Vetting the vets: 3 things that will put off employers
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As an aspiring veterinarian, you're probably focused on making sure you meet prospective employers’ standards by fulfilling all their requirements.
You might choose to plough your energies into obtaining extra qualifications for specific roles, or building up experience. However, it’s important to remember employers won’t just look at the things that make you suitable for your chosen role, they may also look for things that would make you unsuitable.
Any veterinary position is highly responsible and delicate, so employers won’t hire aspiring vets who don’t meet the vigorous personal standards demanded by the profession.
We’ve come up with a list of behaviours and issues that might affect your chances of being hired as a vet, so you can avoid them or, at the very least, prepare yourself to be probed about them in interviews:
Vets have to make careful diagnoses and carry out treatments with the utmost delicacy and precision. Recklessness is a highly negative characteristic in the veterinary profession and can lead to hasty diagnoses and wrong treatments.
If your social media feed is full of stories about the crazy, unpredictable and reckless things you get up to in your spare time, your prospective employers may not view you as favourably as another, more staid candidate. Similarly, if you have a history of professional recklessness (such as diagnosing animals too quickly), you can expect to face suspicion from potential employers.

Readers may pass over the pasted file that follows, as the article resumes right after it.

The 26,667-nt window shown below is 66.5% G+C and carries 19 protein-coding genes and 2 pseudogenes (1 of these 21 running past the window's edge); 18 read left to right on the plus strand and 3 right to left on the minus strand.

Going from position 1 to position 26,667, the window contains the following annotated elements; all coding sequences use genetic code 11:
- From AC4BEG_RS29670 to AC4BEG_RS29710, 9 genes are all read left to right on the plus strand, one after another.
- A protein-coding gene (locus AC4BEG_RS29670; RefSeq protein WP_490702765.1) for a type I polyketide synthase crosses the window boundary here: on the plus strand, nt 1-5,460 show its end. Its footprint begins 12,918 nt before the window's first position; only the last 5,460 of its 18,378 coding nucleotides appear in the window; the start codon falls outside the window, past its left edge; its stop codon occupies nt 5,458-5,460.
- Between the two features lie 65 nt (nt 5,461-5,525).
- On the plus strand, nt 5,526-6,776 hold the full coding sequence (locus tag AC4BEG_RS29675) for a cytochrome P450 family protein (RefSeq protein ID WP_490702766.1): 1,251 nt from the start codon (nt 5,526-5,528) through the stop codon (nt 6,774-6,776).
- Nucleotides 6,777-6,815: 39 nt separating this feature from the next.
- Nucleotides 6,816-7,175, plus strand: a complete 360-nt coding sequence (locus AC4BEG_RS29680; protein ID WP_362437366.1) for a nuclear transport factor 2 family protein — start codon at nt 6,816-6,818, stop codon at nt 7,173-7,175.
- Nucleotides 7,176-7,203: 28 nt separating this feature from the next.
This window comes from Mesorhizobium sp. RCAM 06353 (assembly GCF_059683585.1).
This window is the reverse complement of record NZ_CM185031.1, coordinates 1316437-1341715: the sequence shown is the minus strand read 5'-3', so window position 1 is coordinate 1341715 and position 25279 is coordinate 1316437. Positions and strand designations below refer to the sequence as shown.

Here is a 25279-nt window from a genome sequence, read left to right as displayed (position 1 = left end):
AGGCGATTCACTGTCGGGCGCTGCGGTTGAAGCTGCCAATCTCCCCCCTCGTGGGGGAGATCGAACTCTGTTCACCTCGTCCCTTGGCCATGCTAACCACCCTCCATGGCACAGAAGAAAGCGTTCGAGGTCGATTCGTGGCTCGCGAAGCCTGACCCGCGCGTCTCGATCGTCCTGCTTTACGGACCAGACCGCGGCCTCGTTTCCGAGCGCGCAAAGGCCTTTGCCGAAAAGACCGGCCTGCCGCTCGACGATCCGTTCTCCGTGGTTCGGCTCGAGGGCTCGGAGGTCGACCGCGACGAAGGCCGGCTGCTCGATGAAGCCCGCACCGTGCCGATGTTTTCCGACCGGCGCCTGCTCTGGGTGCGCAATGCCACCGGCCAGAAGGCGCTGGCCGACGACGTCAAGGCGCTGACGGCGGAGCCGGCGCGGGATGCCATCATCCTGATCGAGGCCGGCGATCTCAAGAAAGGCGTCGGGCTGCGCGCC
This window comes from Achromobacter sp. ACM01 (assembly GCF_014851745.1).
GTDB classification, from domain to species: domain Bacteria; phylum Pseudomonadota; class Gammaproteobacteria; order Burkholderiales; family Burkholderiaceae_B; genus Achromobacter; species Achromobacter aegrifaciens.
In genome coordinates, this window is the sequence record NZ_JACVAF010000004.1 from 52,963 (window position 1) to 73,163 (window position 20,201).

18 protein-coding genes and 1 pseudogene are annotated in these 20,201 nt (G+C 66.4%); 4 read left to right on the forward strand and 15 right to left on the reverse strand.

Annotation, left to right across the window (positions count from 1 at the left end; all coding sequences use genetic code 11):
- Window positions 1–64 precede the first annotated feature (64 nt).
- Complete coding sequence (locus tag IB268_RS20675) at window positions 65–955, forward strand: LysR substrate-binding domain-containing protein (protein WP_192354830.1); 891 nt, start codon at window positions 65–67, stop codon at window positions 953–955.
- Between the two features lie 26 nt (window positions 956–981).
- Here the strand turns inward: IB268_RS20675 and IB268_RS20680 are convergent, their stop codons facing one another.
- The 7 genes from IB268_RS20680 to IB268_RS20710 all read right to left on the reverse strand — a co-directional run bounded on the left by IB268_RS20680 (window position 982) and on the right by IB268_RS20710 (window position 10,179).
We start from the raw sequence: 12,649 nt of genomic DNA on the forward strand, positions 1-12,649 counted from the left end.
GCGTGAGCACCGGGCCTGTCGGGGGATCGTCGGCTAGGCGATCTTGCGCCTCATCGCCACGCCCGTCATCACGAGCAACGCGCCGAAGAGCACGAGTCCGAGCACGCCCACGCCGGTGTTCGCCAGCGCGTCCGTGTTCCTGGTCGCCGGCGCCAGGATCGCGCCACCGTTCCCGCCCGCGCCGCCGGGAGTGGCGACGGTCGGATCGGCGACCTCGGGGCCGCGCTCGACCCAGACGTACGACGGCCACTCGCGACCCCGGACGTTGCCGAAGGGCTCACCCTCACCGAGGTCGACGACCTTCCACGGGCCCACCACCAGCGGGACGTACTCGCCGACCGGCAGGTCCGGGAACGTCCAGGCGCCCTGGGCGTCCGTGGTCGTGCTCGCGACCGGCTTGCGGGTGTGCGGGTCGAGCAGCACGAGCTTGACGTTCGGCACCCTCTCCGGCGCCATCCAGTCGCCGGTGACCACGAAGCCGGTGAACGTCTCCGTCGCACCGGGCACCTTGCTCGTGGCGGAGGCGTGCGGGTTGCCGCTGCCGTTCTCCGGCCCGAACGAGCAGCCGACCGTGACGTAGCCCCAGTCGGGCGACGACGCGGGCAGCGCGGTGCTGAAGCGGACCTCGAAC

Of course, it’s easy to clean up your social media feed before applying for a job, but the only way to avoid the consequences of professional recklessness is not to engage in it in the first place.
Poor people skills
Vets don’t just need to be good with animals, they also need to be able to communicate effectively with animal owners, who are likely to be stressed and worried about their pets.
As a result, if you find it hard to get on with other people, you may lose out to a more sociable candidate when you apply for a veterinary position.
It’s important to hone your people skills before your job interview so you can present yourself well. It’s also advisable to get rid of any negative, antisocial comments you may have posted online while having a bad day.
Lack of empathy
If you want to be a vet, it’s probably because you feel a great deal of empathy for animals and want to help them. However, being empathetic isn’t enough; your employers have to see that you’re empathetic.
After all, the ability to relate to animals is absolutely essential in a veterinary role, so candidates who seem too remote and emotionally unconnected are likely to lose out. Don’t be afraid to show your sensitive side during your job interview.
Don’t get tripped up by behaviours and attitudes that might make employers doubt your suitability. Be wary of the three factors we’ve listed in order make sure you demonstrate that you’re perfect for a veterinary role.
If you need any more information on getting hired as a vet, don’t hesitate to get in touch with us here at vet times jobs.